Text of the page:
‘Metropolitan types’: Nigel Farage dislikes them, but they’ll help decide his party’s fate
Ukip is fond of talking about “metropolitan types”, usually in critical terms. Nigel Farage likes dropping caustic remarks about them into interviews, while his party’s supporters are equally frequent in their condemnation in the comments sections of online articles.
There’s nothing unconventional about this tactic. It’s a strategy familiar to all parties: give yourself and your followers something to rail about and rant against in order to boost morale, and in return help give your own party an identity.
But I foresee a problem with Ukip’s approach when applied to the local elections.
Put simply, most of those who’ll be doing the voting live in metropolitan areas. They are metropolitan types. Many are in the metropolis itself. What’s more, a sizable chunk of seats up for grabs are in councils that even bear the name “metropolitan”.
This wouldn’t matter quite so much were shire and county councils also going to the polls – areas with which Ukip can perhaps more easily identify and find sympathy. But they’re not. And this could mean that the number of council seats Ukip wins next week is way out of proportion with the support they appear to receive in the European elections held on the same day.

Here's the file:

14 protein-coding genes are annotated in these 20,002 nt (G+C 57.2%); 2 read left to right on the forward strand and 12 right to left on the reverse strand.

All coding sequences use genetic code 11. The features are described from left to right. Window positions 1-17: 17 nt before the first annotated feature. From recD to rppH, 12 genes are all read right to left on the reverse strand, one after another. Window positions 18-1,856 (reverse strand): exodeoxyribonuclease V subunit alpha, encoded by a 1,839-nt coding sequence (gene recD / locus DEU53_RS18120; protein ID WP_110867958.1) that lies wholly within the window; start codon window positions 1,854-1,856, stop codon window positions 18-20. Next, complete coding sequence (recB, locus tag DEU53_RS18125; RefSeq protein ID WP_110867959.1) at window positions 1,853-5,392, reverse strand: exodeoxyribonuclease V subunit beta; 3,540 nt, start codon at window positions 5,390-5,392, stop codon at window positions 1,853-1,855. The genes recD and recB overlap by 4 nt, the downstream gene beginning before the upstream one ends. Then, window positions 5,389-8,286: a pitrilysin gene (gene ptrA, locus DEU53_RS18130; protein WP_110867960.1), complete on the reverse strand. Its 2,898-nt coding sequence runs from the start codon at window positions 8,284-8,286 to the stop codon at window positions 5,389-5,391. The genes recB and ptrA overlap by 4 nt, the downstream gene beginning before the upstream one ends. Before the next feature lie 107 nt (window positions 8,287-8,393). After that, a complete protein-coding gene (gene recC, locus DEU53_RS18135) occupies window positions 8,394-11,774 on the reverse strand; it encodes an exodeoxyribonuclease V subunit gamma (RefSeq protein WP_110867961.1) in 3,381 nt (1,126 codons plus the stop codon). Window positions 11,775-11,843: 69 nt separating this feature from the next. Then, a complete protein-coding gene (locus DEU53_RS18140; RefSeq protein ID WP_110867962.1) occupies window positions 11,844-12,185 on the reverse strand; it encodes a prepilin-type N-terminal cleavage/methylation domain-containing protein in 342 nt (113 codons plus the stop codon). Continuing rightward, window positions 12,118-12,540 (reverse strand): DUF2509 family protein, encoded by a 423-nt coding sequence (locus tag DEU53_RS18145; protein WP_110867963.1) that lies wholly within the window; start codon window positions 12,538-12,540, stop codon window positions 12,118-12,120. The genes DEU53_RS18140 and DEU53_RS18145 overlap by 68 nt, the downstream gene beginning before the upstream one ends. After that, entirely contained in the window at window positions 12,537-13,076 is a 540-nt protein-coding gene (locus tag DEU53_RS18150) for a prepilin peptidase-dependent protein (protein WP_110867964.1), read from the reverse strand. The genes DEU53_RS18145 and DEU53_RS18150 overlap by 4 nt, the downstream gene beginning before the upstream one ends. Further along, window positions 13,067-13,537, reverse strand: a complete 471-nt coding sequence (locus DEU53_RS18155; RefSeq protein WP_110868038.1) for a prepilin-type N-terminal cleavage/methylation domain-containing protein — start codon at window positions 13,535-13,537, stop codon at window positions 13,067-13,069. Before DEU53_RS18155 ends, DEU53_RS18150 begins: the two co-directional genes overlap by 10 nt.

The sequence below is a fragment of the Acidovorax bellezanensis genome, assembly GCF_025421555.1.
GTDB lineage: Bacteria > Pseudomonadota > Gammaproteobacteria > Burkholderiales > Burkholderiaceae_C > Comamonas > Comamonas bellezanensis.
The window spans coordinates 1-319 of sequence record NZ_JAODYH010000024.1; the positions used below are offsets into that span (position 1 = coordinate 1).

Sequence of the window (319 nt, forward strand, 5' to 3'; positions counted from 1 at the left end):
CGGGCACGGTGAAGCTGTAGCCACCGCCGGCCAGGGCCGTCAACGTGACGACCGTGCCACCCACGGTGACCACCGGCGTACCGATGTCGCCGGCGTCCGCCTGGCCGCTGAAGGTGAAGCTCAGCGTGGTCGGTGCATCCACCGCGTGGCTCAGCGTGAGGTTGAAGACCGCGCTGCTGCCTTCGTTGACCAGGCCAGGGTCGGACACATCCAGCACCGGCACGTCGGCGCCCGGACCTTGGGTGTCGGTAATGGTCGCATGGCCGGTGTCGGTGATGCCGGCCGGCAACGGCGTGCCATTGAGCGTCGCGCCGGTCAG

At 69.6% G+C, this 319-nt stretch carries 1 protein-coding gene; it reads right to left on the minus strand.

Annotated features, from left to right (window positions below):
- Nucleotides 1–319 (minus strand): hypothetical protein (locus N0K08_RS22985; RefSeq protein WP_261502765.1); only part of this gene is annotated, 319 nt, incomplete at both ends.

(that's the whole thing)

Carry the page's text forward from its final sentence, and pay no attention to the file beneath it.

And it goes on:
Take London. Every single seat in all 32 boroughs is being contested. That’s a total of 1,861 councillors to be elected. Rich pickings, maybe. Except at the moment, of those 1,861 councillors, only 19 belong to Ukip:
Such a low base will allow the party to trumpet any kind of advance as an achievement; winning 40 seats is, after all, an increase of over 100%. But having to start from such a tiny number it itself significant. Why hasn’t Ukip done better in the many local by-elections in London since the last time all the councils were contested in 2010?
A total of 36 metropolitan councils will see elections next Thursday, boasting between them a massive 2,441 councillors. They include places like Manchester, Leeds, Liverpool and Birmingham. Here’s how many of those 2,441 currently belong to Ukip:
Only a third of these seats are up for grabs this time. But that just makes Ukip’s task even more challenging. The same goes for the 19 unitary authorities with elections next week – places like Derby, Bristol, Peterborough and Warrington:
Four Ukip councillors out of nearly 1,000.
There is a fourth group of councils whose residents are going to the polls: the non-metropolitan councils. With a name like that, surely Ukip has been faring a little better of late?
Not really. A total of 74 councils, 3,191 councillors – and just 23 Ukippers.
I mention all of this not so much as a dig at the party, but more as a corrective to the sometimes over-representative coverage Ukip gets in the media. Its performance in actual elections to date has been very poor. Last year’s council results weren’t a surge so much as a skirmish. Maybe that will all change this time. But with so many metropolitan areas about to go the polls, speaking repeatedly of “metropolitan types” in a rather dismissive, negative fashion seems a rather counter-productive tactic by Farage and co. The party’s fate is largely in the hands of just such people.
Lumped together, the total number of councillors in all the councils in England with elections on 22 May comes to 8,477. I’ll leave you with a pie chart: